Sunday, January 3, 2010

The Tenth Day of Christmas

It's the tenth day of Christmas today. In the Middle Ages, people would have been gearing up for the biggest festival on Twelfth Night. In the Current Middle Ages, people are doing just that. With any luck, my Christmas presents to myself may arrive in time for Twelfth Night, or maybe Distaff Day.

Sorry, people who are in the SCA or used to be have a tendency to speak of dates in Medieval holidays.

I woke up today much later than usual today, and the Mummers Parade was on TV! It's been ages since I've watched the parade on TV!

While I never went downtown when I was a kid to see it, I have watched the Harrowgate String Band strut their stuff on Frankford Avenue!

This is a photo of the Frankford String Band, which I've also seen strut in person.


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Last night, I saw the final episode of Doctor Who with David Tenent, and it was good!

Previous doctors have met their ends suddenly, and without warning. Well, Tom Baker's Doctor could tell it was coming, but didn't use the information to his advantage. I don't want to give away any spoilers (well, I really do, but some of you may not have seen that episode yet), but this time the Doctor has a lot of warning (the Ood have been trying to get hold of him for ages to let him know), and even after the deed is done, he still has a chance to see old friends before he's gone.

So, anyway, we have a new Doctor! Geronimo!


By the way, Geronimo seems to be the new Allons-y.

Somehow, it just doesn't have as much class.

Anyway, Doctor, "Your song is ending, but the story never ends."

Heroes is back tomorrow night with an all new two hour episode!

The holidays always inspire lots of reruns, but it's wonderful go get back to real TV! You know, new stuff! January will see lots of shows returning with a new season.

One of those shows coming back is Chuck, and you can get ready for the new season by watching a series of back-to-back reruns on SyFy Thursday evening starting at 5 pm here.

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Speaking of TV, I have a spooky story for you that I was reminded of by TV (Ghost Hunters, to be exact).

John keeps telling me I have to tell you more about some of the things I've done in my life, and this is one of the odder ones, so here goes:

My aunt and uncle used to be involved in N-SSA. I know I've mentioned that before, but for those of you who haven't read about it before, it's a group of Civil War reenactors.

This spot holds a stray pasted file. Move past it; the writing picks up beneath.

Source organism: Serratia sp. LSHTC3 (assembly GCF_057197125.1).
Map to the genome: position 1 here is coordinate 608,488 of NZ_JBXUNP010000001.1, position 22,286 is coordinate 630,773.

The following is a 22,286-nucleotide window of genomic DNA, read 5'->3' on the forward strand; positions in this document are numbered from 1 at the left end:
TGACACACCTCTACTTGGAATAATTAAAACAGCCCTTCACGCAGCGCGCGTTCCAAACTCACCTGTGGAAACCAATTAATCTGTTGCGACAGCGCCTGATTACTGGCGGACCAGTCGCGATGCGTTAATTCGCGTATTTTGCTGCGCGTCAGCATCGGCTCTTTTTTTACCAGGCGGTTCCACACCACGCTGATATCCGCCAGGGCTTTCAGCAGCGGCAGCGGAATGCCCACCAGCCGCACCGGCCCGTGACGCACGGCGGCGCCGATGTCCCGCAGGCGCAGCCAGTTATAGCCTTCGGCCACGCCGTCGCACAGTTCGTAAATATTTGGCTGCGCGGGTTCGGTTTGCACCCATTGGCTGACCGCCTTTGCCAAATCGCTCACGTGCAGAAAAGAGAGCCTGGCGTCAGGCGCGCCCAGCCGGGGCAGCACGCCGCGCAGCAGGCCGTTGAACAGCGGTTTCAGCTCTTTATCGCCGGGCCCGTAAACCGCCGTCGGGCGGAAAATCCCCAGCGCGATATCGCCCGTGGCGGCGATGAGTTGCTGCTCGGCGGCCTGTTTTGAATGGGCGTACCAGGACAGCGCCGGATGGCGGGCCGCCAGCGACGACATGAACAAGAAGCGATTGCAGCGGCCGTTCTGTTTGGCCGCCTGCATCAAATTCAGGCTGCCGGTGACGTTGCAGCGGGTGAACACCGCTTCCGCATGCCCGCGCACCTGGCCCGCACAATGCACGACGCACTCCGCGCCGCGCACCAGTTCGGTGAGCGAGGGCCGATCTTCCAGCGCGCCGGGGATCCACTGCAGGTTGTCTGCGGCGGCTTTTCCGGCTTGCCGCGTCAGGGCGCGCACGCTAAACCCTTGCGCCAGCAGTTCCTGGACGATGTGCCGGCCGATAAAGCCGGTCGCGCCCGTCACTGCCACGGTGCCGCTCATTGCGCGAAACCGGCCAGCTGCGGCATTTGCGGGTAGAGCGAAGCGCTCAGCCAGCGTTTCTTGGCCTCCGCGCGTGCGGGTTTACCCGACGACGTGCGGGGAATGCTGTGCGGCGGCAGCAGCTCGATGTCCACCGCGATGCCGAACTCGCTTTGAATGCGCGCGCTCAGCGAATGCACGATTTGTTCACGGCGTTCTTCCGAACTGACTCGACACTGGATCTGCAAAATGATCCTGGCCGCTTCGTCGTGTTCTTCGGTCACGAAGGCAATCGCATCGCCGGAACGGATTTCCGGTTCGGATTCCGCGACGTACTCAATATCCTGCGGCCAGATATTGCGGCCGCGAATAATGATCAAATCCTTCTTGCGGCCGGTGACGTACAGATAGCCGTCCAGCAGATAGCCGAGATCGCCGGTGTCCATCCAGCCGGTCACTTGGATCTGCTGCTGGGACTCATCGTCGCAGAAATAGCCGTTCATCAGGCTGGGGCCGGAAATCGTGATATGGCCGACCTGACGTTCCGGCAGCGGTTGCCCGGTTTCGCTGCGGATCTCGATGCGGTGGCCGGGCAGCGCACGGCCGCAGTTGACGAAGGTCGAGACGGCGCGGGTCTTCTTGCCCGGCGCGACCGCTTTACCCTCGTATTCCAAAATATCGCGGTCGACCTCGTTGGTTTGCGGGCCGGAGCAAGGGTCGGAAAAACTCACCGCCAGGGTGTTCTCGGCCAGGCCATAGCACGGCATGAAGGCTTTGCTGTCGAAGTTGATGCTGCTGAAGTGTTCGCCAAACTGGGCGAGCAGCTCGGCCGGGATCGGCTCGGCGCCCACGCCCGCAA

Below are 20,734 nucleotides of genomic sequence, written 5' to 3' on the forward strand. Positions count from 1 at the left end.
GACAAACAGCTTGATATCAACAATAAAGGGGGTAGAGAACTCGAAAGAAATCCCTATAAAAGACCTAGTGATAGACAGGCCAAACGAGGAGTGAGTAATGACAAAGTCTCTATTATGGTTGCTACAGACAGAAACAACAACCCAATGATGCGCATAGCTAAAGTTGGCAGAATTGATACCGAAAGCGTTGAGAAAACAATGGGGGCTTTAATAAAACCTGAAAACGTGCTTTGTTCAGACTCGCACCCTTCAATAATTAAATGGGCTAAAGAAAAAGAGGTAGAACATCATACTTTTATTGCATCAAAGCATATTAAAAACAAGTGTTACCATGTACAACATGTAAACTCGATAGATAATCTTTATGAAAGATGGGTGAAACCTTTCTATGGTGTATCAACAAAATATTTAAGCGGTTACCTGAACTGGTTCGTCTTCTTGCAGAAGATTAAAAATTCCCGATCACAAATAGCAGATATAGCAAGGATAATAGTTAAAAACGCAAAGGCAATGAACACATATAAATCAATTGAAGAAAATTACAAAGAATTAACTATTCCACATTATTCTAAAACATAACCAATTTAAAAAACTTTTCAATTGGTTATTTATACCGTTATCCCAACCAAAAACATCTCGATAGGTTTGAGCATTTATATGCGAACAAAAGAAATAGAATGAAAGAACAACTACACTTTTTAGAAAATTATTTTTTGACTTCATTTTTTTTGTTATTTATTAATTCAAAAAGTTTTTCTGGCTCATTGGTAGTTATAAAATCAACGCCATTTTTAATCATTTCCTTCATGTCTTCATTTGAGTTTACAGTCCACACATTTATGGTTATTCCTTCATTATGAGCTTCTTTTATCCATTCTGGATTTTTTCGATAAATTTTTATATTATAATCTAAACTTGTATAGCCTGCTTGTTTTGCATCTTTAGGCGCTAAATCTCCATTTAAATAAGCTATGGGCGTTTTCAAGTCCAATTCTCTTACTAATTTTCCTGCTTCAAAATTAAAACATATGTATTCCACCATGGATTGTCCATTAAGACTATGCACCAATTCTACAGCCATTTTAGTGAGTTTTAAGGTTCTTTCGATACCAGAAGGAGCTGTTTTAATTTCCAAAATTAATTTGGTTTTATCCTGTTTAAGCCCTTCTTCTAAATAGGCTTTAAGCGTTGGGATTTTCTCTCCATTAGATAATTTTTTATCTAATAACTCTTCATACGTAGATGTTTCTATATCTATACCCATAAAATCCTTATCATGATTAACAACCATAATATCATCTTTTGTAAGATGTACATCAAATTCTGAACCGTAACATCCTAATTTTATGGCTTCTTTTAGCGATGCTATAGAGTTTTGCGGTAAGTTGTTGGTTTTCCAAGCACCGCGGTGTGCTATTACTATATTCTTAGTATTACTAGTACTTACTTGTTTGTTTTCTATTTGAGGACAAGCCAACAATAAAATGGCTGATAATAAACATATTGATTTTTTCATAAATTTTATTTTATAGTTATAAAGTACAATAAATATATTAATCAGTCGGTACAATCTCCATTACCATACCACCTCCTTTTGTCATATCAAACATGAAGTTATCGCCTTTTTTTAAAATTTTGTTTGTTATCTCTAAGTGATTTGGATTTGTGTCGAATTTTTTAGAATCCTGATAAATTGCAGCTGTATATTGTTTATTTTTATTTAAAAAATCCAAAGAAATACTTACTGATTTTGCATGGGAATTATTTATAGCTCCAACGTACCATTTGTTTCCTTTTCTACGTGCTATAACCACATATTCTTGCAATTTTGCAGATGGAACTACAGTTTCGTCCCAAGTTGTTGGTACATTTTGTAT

Jean asked me to go to some of their events, and the first one I went to was at Lakehurst Naval Air Station. If you ckick the link, you'll find that it has a different name, now.

We arrived on Friday evening, and had enough time to pitch our tents and get set up before it was dark. There wasn't much to it, just a line of tents of the participants, and, at right angles to that, Sutler's Row. Sutlers are merchants. Yes, this was a shopping opportunity, too!

This was my first skirmish, and I got to meet a lot of people and sit in one of their tents and sing Civil War songs. It was lots of fun.

The next morning, I woke up to a strange, droning sound. I dressed quickly and got out of the tent to find a heavy fog. Somebody told me to look up and pointed up at the sky in a direction that was behind the tent. I kept saying "I don't see anything" (due to the heavy fog) and they told me to keep looking.

Suddenly, out of the fog, about 30 feet up, there appeared an airship! It was right there, so close it startled me!

It went right over my head, and then another one appeared, and another and another! I don't know how many airships there were, but they kept coming in overhead, one after the other!

I was told that they had been waiting something like two weeks to land. In order for an airship to land, the air has to be very still, and we'd had too much wind for a while.

Later on that day, there was a special tour that had been arranged for us visitors to the air station, and a bunch of us went off on a military bus. We got to see lots of things. One that stands out in my memory was the flight lind (which we didn't actually get very close to, and they wouldn't let us off the bus).

I do remember a lot of planes parked on the ramp with their wings folded up like this: